Aimee Mann

Greg M. Schwartz

Aimee Mann isn’t generally known as a high-intensity rocker, but what sets her melancholy, storytelling type of tunes apart is the way she blends them with her rock background.

Mann, Aimee

Aimee Mann

City: Saratoga, CA
Venue: The Mountain Winery
Date: 2008-07-14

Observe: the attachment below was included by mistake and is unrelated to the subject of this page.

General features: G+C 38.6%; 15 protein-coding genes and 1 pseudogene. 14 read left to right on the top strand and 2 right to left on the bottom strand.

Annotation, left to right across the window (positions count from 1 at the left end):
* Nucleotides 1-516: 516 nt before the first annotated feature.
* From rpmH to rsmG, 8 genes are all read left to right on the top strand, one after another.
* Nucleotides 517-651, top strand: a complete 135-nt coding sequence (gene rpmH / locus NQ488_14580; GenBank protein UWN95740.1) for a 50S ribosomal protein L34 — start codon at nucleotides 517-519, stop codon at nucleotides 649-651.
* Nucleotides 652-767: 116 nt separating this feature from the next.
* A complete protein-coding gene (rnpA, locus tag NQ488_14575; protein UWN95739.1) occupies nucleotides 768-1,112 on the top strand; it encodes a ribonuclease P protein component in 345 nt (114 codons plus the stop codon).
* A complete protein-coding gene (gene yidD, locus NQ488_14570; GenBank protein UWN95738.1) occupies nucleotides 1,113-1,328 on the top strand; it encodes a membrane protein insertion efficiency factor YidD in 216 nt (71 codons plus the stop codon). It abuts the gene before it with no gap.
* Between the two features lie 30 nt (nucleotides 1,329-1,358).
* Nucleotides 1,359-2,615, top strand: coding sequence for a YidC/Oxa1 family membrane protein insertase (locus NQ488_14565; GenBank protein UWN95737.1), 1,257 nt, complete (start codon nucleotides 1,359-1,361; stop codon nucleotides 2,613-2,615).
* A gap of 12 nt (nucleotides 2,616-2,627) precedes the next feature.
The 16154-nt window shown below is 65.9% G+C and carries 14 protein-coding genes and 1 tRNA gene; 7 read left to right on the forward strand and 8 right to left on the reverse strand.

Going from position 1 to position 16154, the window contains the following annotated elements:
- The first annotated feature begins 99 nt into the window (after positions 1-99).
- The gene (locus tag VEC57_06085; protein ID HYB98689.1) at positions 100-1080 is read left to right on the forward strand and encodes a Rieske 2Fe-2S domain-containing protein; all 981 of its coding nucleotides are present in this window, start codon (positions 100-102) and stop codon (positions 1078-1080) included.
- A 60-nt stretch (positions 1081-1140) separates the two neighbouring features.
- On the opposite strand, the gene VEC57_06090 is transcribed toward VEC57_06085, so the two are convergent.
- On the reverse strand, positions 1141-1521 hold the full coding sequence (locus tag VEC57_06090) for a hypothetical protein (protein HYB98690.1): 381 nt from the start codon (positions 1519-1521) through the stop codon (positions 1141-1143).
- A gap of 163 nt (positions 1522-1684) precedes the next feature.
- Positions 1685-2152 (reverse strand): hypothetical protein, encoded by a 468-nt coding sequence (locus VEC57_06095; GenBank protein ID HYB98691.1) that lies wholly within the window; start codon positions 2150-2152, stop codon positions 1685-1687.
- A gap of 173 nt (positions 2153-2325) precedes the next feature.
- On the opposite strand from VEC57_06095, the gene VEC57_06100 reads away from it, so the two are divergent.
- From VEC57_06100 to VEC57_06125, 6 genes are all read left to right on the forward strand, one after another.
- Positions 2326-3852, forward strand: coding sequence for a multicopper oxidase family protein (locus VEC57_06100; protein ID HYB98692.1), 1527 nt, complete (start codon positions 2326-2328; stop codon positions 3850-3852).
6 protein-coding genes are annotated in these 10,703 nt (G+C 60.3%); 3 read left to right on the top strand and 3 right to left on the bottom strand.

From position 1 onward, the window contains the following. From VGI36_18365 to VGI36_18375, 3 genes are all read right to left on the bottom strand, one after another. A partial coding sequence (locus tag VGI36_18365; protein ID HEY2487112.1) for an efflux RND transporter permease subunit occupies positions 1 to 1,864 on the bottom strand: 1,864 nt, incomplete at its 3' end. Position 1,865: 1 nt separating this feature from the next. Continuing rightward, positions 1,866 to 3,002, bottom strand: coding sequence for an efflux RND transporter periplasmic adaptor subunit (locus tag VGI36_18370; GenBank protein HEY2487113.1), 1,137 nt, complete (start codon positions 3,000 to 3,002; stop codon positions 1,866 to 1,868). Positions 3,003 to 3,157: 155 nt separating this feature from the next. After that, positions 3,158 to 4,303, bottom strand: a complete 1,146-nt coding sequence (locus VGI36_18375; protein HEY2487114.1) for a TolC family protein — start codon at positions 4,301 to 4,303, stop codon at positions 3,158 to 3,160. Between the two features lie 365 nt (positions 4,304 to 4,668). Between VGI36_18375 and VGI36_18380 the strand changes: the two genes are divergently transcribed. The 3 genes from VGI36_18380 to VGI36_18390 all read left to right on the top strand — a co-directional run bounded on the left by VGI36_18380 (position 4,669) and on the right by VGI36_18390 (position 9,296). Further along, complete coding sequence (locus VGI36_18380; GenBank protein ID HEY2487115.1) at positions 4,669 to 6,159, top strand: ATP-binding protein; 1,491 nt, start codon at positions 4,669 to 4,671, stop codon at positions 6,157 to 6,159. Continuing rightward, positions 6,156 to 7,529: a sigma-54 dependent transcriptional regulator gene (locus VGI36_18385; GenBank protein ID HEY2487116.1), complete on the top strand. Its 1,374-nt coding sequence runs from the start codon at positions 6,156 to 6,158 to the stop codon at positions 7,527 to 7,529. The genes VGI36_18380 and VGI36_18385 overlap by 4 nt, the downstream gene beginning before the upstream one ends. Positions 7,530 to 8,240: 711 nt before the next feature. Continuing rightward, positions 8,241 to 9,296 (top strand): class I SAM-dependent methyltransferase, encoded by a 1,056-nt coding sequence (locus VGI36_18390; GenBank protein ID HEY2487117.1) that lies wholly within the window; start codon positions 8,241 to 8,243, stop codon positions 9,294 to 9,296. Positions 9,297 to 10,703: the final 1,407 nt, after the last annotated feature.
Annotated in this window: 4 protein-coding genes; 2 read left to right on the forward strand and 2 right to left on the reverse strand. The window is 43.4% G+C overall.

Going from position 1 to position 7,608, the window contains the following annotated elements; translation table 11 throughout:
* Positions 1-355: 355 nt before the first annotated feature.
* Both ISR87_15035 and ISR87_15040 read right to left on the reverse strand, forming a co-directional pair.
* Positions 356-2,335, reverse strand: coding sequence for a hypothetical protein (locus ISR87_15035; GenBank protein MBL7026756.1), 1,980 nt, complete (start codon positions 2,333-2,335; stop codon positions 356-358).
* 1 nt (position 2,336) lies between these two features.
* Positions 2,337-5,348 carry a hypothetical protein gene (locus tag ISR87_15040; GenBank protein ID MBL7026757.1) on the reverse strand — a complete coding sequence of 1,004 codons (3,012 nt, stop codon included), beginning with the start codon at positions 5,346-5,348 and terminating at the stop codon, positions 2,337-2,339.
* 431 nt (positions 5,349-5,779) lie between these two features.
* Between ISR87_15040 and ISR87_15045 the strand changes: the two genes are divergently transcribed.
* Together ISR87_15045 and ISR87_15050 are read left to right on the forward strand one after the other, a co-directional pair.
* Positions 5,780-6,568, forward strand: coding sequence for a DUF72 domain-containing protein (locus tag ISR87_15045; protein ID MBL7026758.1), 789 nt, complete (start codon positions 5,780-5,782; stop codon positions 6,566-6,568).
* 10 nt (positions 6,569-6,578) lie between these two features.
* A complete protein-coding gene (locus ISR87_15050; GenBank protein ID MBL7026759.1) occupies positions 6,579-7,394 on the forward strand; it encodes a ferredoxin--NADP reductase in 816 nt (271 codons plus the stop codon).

High up in the hills lies the Saratoga Mountain Winery, an intimate outdoor venue just a few miles southwest of San Jose It’s here that Bay Area fans of Aimee Mann must journey to catch her summer tour, no short trip from San Francisco or the East Bay. But there’s an old saying that the further you go for the medicine, the stronger it is. It’s a decidedly older crowd on hand, but that’s to be expected for a venue nestled up above some of the South Bay’s most affluent towns. The open outdoor setting provides an intimate and beautiful ambience for summer concert fun though, with not a bad seat in the house. It’s also a co-headlining tour with Marc Cohn, who delivers a 75-minute opening set that is well received, but one can now understand the older demographic—his tunes fall into an adult contemporary genre that’s not going to draw the rock crowd. Aimee Mann isn’t generally known as a high-intensity rocker, but what sets her melancholy, storytelling type of tunes apart is the way she blends them with her rock background. She may have mellowed a bit over the years since first breaking out with the band ‘Til Tuesday in 1982, but she’s still got that rocker’s sensibility at heart. Out in support of her new album, @#%&*! Smilers, Mann advises the crowd early on that she’ll be playing a lot of new songs. That could be a cause for groans with some artists, but not Mann. While she’s had some hits over the years, her fans are here because they appreciate her overall skills. “Freeway”, the first single from the new album, has an up-tempo groove that gets the show going. Though she may be well into her mid-40s, Mann still sings and emotes with the passion of a much younger performer. Here, she’s on acoustic guitar with a quintet lineup that includes bass, drums, and two keyboardists instead of a lead guitarist. The sound is rich and full though, thanks to the harmonies Mann exchanges with bassist Paul Bryan (also the producer of Smilers) and some dynamic analog synth work that recalls some of The Cars’ early hits. “The Great Beyond” starts off low-key, with the drummer using mallets, but the song’s rhythm slowly builds and some swirling blue lights combine to create a cool vibe. Mann then acknowledges the lack of lead guitar, saying she and Bryan decided to go for something different on this album and tour. It’s a sound that works well, though, thanks to keyboard parts that fill the open harmonic space. Mann’s ever engaging sense of humor comes out when she introduces “Save Me”, a hit from 1999’s Magnolia soundtrack. She wryly notes how the song was nominated for an Oscar, only to lose to Phil Collins, “who is now retiring, so F-you Phil!” The crowd laughs and then enjoys one of Mann’s most heartfelt songs, a tune that dramatically heightened the emotional power of the film. When Mann sings, “If you could save me / From the ranks of the freaks / Who suspect they could never love anyone,” she conjures a universal resonation for anyone who’s ever drifted through a prolonged bout of loneliness. Some fine organ work drives the song for one of the evening’s early highlights. A cover of Elton John’s “My Father’s Gun” follows. It's a mellow number that Mann compares to a short story or little piece of fiction, and is precisely the type of tune she’s made a career out of. The band strips down to a trio for the title track of her 1995 album, I’m With Stupid. Bryan switches from bass to acoustic guitar while Mann just sings over he and one keyboardist. The sparse arrangement fits right in with her recent material, with Mann adding some nice hand drum work on a brief jam at the end. Bryan switches back to the bass for “Goodbye Caroline”, one of the best tracks from 2005’s The Forgotten Arm. Mann digs deep on the vocals and the tune resonates with a compelling emotional vibe. The song epitomizes Mann’s uncanny ability for writing tunes that are relatively stripped down but which still rock the soul. The full band is back for “Little Tornado”, a hushed tune from the new album where Mann’s melodic lyricism stands out. She then introduces the next song as being about hitting a certain age and feeling like you should have accomplished more. The song, “31 Today”, is one of the best from Smilers. When Mann sings “I thought my life would be different somehow / I thought my life would be better by now,” it’s another universal connection. In this sense, Mann reveals her talent as a shamanic troubadour, voicing the feelings that so many leave unsaid, and thereby delivering a cathartic release for listeners upon hearing that someone else feels the same way they do. The song features a dynamic arrangement on a tight groove, with the synth taking on the vibe of an electric guitar to lift the song. Mann offers an extended introduction to the new “Borrowing Time”, relating a humorous tale of how the song’s origins trace to her being asked to write a song for an early scene in Shrek 3. She crafted a tune with a spooky Seven Dwarves vibe, only to receive several rounds of notes saying the filmmakers liked it, but requesting changes. After various unsuccessful attempts to please the Hollywood suits, Mann and Bryan became frustrated and decided they liked the original version, which now appears on Smilers instead of the Shrek 3 soundtrack. Here the song delivers on the psychedelic Seven Dwarves vibe, with Mann and the band delivering another gem. Due to the co-headlining format with Cohn, the set is unfortunately over after an all-too-brief 75 minutes. It’s too bad, since Mann has a wide catalogue that could easily fill a two-hour show. But since she revealed in a recent interview that she doesn’t make money touring, the co-headlining venture is understandable. While it’s a somewhat shameful commentary on the mainstream public’s musical taste or lack thereof, it’s also revealing of how Mann’s songs about the misfits and ne’er-do-wells of society occupy a unique counterculture niche. You have to have some appreciation for that niche to be a fan, but it’s also a rewarding place to visit.